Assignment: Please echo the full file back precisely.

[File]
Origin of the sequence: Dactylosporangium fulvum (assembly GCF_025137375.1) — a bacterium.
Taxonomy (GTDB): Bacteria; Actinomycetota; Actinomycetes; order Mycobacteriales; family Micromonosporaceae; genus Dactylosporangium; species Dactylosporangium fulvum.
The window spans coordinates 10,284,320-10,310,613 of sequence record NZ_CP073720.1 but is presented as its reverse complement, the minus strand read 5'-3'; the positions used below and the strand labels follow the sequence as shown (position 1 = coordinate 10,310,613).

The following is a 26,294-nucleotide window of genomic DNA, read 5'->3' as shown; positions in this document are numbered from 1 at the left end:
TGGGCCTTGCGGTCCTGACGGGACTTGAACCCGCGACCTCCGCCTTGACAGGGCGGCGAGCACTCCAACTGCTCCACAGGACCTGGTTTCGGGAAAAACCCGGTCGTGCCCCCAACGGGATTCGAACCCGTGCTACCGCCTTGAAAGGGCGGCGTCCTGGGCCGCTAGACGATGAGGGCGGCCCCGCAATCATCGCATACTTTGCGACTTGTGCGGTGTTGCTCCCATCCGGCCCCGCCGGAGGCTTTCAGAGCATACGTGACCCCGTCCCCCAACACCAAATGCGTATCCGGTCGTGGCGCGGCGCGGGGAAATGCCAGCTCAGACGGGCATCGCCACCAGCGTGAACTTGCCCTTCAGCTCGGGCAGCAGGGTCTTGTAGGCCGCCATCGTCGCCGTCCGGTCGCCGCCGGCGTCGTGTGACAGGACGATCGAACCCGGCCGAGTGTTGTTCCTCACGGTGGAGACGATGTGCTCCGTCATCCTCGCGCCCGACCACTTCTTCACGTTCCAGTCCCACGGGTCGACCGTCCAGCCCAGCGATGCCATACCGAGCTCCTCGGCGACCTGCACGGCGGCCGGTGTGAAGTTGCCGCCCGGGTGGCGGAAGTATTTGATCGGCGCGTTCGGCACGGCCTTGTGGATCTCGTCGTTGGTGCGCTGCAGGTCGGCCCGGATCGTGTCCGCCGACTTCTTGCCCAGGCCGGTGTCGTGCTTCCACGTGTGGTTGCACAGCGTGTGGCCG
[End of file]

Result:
Origin of the sequence: Dactylosporangium fulvum (assembly GCF_025137375.1) — a bacterium.
Taxonomy (GTDB): Bacteria; Actinomycetota; Actinomycetes; order Mycobacteriales; family Micromonosporaceae; genus Dactylosporangium; species Dactylosporangium fulvum.
The window spans coordinates 10,284,320-10,310,613 of sequence record NZ_CP073720.1 but is presented as its reverse complement, the minus strand read 5'-3'; the positions used below and the strand labels follow the sequence as shown (position 1 = coordinate 10,310,613).

The following is a 26,294-nucleotide window of genomic DNA, read 5'->3' as shown; positions in this document are numbered from 1 at the left end:
TGGGCCTTGCGGTCCTGACGGGACTTGAACCCGCGACCTCCGCCTTGACAGGGCGGCGAGCACTCCAACTGCTCCACAGGACCTGGTTTCGGGAAAAACCCGGTCGTGCCCCCAACGGGATTCGAACCCGTGCTACCGCCTTGAAAGGGCGGCGTCCTGGGCCGCTAGACGATGAGGGCGGCCCCGCAATCATCGCATACTTTGCGACTTGTGCGGTGTTGCTCCCATCCGGCCCCGCCGGAGGCTTTCAGAGCATACGTGACCCCGTCCCCCAACACCAAATGCGTATCCGGTCGTGGCGCGGCGCGGGGAAATGCCAGCTCAGACGGGCATCGCCACCAGCGTGAACTTGCCCTTCAGCTCGGGCAGCAGGGTCTTGTAGGCCGCCATCGTCGCCGTCCGGTCGCCGCCGGCGTCGTGTGACAGGACGATCGAACCCGGCCGAGTGTTGTTCCTCACGGTGGAGACGATGTGCTCCGTCATCCTCGCGCCCGACCACTTCTTCACGTTCCAGTCCCACGGGTCGACCGTCCAGCCCAGCGATGCCATACCGAGCTCCTCGGCGACCTGCACGGCGGCCGGTGTGAAGTTGCCGCCCGGGTGGCGGAAGTATTTGATCGGCGCGTTCGGCACGGCCTTGTGGATCTCGTCGTTGGTGCGCTGCAGGTCGGCCCGGATCGTGTCCGCCGACTTCTTGCCCAGGCCGGTGTCGTGCTTCCACGTGTGGTTGCACAGCGTGTGGCCG